Things Small Business Owners Should Consider Before Setting Up ESOPs

An image of two elderly business owners in Burlington speaking with their business adviser about ESOPs.

As your small business grows, you seek employees as passionate as you for the company. They share your vision of making the business achieve great heights. In fact, some of the early employees are like families. You don’t have a high package to offer, but you can give a share in the company’s growth and profits. If you are a small business owner with a great team and looking to retire 10-15 years from now while maintaining the vision and culture of the company, ESOPs did cross your mind.

A Brief Overview of ESOPs

Employee Stock Ownership Plans (ESOPs) is a plan that gives employees the option to buy stakes in the company at a predetermined price and become part owner. As employees benefit from the company’s success, they are motivated to stay in the company and grow it further.

When you consider selling your business to a third party, there is no guarantee you will find a buyer. And when you do find a buyer, you may or may not qualify for long-term capital gain exemption. But with ESOPs, you have a ready buyer. You can sell your shares to the ESOP pool for cash, getting full control of your retirement. Even your employees who helped you through the ups and downs can get similar benefits.

Is ESOP Right for Your Business?

Even though ESOPs might look good on paper, they may not be a good option when implemented, given the significant costs a business must incur to set up the plan. Hence, one question that haunts all small business owners is whether there are enough employees to consider such an expensive option.

The law has not put any minimum threshold on the company size or employee count to set up ESOPs. You must think of ESOPs more practically, looking at your business needs.

Consider the Cost of Setting up an ESOP

The first thing to look for is cost. ESOPs are expensive to manage. The cost differs from company to company, and the complexity of the ESOPs. Setting up the most basic ESOP includes costs for planning and documentation, regulatory filing, and legal and administrative. Once the ESOPs are in place, you will have to get your business valuation done annually, pay for trustee services, and maintain funds to repurchase shares in the future if an employee leaves. And if the company buys back shares using leverage, financing costs will be included.

All these costs make a small business owner consider if ESOPs are worth the effort for fewer than 10-12 employees.

Consider the Cost-Benefit Analysis of an ESOP

Looking at cost in isolation is wrong. Look at the cost from the lens of the benefit it brings. If your $100,000 profit converts into a $1 million in a few years, you won’t mind sharing a small percentage of this additional profit with the employees who made it happen. Sharing the success will motivate the employees to give better results and multiply profits.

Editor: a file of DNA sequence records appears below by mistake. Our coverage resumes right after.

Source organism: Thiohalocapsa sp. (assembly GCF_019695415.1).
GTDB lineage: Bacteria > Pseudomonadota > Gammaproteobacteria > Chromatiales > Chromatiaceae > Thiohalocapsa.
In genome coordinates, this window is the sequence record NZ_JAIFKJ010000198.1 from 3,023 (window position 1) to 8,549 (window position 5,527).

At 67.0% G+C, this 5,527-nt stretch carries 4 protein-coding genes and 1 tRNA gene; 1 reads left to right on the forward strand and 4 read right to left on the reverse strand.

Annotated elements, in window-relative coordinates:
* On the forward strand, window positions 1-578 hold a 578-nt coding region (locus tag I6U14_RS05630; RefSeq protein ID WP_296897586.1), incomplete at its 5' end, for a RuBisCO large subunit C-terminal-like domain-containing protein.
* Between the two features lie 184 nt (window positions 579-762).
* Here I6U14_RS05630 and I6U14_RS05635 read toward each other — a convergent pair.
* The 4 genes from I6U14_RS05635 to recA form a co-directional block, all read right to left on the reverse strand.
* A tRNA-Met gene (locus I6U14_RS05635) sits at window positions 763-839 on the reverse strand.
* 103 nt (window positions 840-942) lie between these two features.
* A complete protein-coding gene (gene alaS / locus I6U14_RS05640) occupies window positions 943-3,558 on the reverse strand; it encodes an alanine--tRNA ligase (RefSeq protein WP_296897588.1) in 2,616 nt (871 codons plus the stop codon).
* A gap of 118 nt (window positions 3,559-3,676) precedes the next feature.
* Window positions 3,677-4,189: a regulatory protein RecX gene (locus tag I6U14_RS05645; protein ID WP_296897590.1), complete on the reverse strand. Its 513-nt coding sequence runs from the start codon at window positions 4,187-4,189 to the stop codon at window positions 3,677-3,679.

There are also tax benefits of ESOPs. You can sit with a professional accountant and determine’ the costs and tax savings ESOPs can bring. Other than financial implications, if employee retention and participation are a concern, ESOPs are an effective solution. Hence, many tech startups use ESOPs to retain the company’s brains.

Is Your Business Suitable for ESOPs?

Just setting up ESOPs is not enough. Top employees should desire it and be a good enough motivation to attract the talent you want. For ESOPs to be attractive, the company should be profitable, have growing EBITDA (Earnings Before Interest, Taxes, Depreciation, and Amortization), minimal debt, a strong growth outlook, and regular cash flow. Look at your company from an investor perspective. Would you consider owning your company shares a great investment?

Successful ESOPs have strong participation at all levels of the organization. And the management is willing to relinquish control and welcome employee contribution.

Is Selling the Company to Employees Your Exit Strategy?

The final thing you should consider is how you see your business towards retirement. Do you want to liquidate it, sell it to someone, preserve the culture and let your business outlive you, or give the ownership to family or employees?

What if your children are uninterested in the business or you don’t have a rightful heir? In such instances, giving ownership to employees is beneficial for the company as they have lived through its culture.

Summing it up, ask yourself the following questions when considering setting up ESOPs.

  • Does your company earn a minimum EBITDA for an ESOP to be feasible?
  • How will the ESOP impact existing business owners?
  • How would your company justify the costs of the ESOP transaction and maintenance?
  • Have you considered other incentive and succession plans?

Contact Edelkoort Smethurst CPAs LLP in Burlington to Help You with Strategic Business Decisions Like ESOPs

A professional accountant and business consultant can help you conduct an ESOP feasibility study to understand if it is the right option for you. The experts can help you understand other cost-efficient alternatives that offer similar outcomes. At Edelkoort Smethurst CPAs LLP, our accountants and business consultants can provide services such as business reviews and business exit strategies. To learn more about how Edelkoort Smethurst CPAs LLP can provide you with the best accounting and consultation, contact us online or by telephone at 905-517-2297.